I despise airplane turbulence. Even though I enjoy high-speed roller coasters, there is something about hurling through stormy skies in a commercial jetliner at 37,000 feet that turns my knuckles white. This is why I always ask for a window seat. Whenever we hit rough air and the seat belt sign flashes on, I feel safer if I can look outside.
But that didn't help me on a recent overseas flight. I was not aware that rough weather was raging below. All I knew was that our journey through the dark vacuum of space reminded me of Doctor Doom's Fearfall—a theme park ride I have enjoyed many times in Orlando. (That ride lasts only a few seconds, and it is firmly bolted to the ground. The stomach-churning turbulence over the Atlantic Ocean lasted half an hour.)
It was 11 p.m., and I couldn't see anything outside my window except horizontal rain. I kept reminding myself that the pilot was using radar and other high-tech instruments to avoid crashing into the sea. I recalled a conversation with my brother-in-law, a Delta pilot. He assured me that no one dies in turbulence.
But my knuckles did not believe this. I clutched the armrest, prayed and—for a few seconds—wondered how my wife would plan my funeral.
Of course the plane did not break apart in midair. When we descended below the cloud cover, and the lights of civilization became visible, all my color returned. I breathed a prayer of thanksgiving when I heard the familiar sound of wheels touching the runway.
You may not share my fear of turbulence, but all of us have walked through scary times in life when we couldn't see the path in front of us. Many people I know are going through such times right now. Some are facing job loss, financial hardships, health problems or unusual spiritual challenges.
Meanwhile, many churches today are finding it hard to navigate change. More people than ever are in a season of transition because old business models don't work and ministry paradigms are shifting. On top of that, the world is going though unprecedented political and economic shaking. You can expect more of that in this new year.
It's not going to be easy. There are going to be some roller-coaster moments in this season. My best advice is to put on your seat belts now.
Some of us find ourselves digging our fingernails into the armrest while the plane bounces all over the stormy sky. And when we look out the window, we see nothing but darkness.
I have found my comfort in the words David penned after he escaped from Saul's pursuits. He wrote in Psalm 18:4,6: "The cords of death encircled me, and the torrents of destruction terrified me ... In my distress I called on the Lord, and cried for help to my God; He heard my voice from His temple, and my cry for help came to His ears."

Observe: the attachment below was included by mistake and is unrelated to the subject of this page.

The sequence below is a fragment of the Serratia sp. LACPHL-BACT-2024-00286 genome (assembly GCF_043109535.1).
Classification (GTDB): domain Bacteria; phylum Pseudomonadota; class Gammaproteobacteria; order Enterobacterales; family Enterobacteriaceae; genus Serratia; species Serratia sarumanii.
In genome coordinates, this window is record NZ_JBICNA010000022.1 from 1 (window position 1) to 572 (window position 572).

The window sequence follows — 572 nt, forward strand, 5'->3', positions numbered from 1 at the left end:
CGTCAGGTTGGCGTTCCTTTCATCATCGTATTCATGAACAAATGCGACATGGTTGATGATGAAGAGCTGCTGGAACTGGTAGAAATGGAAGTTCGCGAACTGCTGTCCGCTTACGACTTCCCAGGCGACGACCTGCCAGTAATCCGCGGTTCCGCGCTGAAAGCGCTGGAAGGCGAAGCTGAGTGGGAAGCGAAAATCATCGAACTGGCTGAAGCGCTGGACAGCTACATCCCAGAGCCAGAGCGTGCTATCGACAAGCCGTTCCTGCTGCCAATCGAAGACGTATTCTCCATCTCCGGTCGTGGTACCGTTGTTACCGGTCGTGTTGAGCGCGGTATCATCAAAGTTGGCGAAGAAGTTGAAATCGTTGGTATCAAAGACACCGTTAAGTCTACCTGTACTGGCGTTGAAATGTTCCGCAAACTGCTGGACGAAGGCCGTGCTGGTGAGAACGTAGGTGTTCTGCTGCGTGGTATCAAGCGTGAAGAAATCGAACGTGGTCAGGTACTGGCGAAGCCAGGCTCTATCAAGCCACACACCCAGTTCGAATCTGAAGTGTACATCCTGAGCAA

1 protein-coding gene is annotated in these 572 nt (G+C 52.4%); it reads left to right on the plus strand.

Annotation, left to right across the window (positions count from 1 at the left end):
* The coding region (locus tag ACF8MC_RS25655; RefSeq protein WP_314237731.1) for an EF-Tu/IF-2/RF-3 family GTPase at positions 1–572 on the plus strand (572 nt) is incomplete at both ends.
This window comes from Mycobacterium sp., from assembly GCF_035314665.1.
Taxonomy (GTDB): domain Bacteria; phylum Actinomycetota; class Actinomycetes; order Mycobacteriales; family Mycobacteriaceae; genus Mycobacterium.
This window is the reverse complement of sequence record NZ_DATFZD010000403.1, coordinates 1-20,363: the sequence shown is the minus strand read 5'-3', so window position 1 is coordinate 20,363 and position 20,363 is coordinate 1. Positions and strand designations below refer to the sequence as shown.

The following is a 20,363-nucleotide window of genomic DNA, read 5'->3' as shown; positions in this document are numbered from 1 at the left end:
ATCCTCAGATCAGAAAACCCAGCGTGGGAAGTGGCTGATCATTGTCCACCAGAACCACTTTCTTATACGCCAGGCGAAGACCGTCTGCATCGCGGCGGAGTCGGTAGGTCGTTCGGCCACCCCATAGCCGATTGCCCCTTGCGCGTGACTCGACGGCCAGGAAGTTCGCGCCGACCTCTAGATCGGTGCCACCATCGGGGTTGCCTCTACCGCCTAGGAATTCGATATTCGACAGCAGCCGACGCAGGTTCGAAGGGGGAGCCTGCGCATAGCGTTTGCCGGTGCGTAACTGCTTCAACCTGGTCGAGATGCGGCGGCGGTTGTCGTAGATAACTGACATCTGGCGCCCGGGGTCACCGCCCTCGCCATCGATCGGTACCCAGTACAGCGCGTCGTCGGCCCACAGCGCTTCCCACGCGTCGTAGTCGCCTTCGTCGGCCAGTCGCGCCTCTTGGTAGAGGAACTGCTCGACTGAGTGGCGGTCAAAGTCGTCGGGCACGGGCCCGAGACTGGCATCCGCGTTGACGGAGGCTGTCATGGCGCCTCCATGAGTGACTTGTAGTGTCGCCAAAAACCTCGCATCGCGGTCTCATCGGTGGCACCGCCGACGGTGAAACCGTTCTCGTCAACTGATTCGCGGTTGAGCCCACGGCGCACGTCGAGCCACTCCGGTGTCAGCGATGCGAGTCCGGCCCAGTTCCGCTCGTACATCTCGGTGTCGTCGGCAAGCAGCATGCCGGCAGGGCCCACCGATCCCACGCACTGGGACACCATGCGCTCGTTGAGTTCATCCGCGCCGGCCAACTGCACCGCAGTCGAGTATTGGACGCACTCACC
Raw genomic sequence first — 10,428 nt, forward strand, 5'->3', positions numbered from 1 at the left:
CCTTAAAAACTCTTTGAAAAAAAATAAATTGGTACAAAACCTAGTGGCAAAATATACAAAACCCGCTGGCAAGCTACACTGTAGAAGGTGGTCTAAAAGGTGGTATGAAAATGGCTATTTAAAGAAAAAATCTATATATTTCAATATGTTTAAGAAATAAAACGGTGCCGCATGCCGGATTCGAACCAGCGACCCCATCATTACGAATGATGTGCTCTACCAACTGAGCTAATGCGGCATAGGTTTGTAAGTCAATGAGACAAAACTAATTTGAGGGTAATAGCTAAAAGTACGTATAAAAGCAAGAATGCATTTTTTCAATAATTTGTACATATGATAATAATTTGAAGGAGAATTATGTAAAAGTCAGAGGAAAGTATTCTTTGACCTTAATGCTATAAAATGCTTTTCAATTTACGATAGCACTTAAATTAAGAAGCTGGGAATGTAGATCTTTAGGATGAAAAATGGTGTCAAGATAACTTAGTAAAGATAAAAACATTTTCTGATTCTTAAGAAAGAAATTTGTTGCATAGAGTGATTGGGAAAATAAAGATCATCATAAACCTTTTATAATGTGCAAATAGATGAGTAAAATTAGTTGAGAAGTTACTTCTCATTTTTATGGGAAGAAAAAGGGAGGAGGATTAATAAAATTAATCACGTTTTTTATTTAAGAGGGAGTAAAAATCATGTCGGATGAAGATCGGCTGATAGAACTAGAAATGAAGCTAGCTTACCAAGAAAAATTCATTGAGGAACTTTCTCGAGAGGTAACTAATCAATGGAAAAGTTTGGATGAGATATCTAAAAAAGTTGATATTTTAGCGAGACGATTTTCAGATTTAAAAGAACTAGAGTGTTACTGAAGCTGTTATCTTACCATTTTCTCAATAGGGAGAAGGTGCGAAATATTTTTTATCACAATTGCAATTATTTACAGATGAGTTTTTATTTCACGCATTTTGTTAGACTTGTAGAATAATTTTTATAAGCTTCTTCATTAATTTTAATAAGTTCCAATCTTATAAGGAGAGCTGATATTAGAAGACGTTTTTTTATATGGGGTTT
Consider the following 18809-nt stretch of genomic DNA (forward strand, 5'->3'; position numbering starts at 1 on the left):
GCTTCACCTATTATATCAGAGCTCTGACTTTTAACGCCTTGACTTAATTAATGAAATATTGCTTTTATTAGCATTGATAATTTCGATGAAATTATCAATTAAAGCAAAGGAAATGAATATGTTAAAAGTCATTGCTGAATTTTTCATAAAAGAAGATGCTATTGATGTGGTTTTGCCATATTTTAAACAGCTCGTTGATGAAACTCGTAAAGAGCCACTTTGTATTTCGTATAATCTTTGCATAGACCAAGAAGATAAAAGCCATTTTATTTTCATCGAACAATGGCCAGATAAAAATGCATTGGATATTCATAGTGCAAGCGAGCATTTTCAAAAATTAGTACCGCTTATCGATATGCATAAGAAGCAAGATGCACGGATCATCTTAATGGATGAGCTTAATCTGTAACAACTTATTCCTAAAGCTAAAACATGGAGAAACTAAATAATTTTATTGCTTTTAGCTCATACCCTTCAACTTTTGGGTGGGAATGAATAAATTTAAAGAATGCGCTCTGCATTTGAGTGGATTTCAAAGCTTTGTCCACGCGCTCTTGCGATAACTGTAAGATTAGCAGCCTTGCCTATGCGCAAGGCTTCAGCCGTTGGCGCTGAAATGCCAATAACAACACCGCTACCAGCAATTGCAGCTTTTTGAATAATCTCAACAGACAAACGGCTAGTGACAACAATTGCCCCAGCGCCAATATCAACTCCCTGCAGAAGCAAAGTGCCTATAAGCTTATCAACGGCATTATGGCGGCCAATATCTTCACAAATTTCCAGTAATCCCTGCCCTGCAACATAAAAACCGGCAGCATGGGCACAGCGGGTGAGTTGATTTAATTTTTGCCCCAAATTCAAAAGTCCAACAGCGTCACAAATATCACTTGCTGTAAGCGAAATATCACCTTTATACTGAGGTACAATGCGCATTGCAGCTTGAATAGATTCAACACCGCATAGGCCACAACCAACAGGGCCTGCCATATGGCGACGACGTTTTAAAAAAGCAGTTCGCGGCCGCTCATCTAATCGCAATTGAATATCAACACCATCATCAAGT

In describing God's just-in-the-nick-of-time rescue, David borrowed imagery from the day when God opened the Red Sea. "The Lord also thundered in the heavens, and the Most High gave His voice ... Then the channels of water appeared, and the foundations of the world were discovered ... He sent from above, He took me; He drew me out of many waters ... He also brought me forth also into a large place; He delivered me because He delighted in me" (v. 13,15,16,19).
David's transition wasn't easy. In his most difficult moment, he realized God had "made darkness His hiding place" (v. 11, NASB). We must remember that darkness is not a sign that God is not with us. It became stormy just before the Red Sea split open. Yet God was working behind the scenes, even when the clouds were black and the wind was violent.
As we enter this turbulent time of transition, hold tightly to this promise. You can trust Him. In yet a little while, He will intervene. Don't focus on your job crisis, the bad economic news, your lack of options or the bumpiness of the ride. When His lightning flashes, He will split the obstacles in front of you and make a dry roadbed in the middle of the sea. He can make a way where there is no way.
Don't try to handle the anxiety yourself. Ask the Lord to carry you. Turbulence never lasts forever. Eventually you will hear the sound of wheels touching down on the wet runway. Although you are helpless to make this transition on your own, your Deliverer will safely carry you from your present crisis into a broad place of future blessing.
J. Lee Grady was editor of Charisma for 11 years before he launched into full-time ministry in 2010. Today he directs The Mordecai Project, a Christian charitable organization that is taking the healing of Jesus to women and girls who suffer abuse and cultural oppression. Author of several books including 10 Lies the Church Tells Women, he has just released his newest book, Set My Heart on Fire, from Charisma House. You can follow him on Twitter at @LeeGrady or go to his website, themordecaiproject.org.
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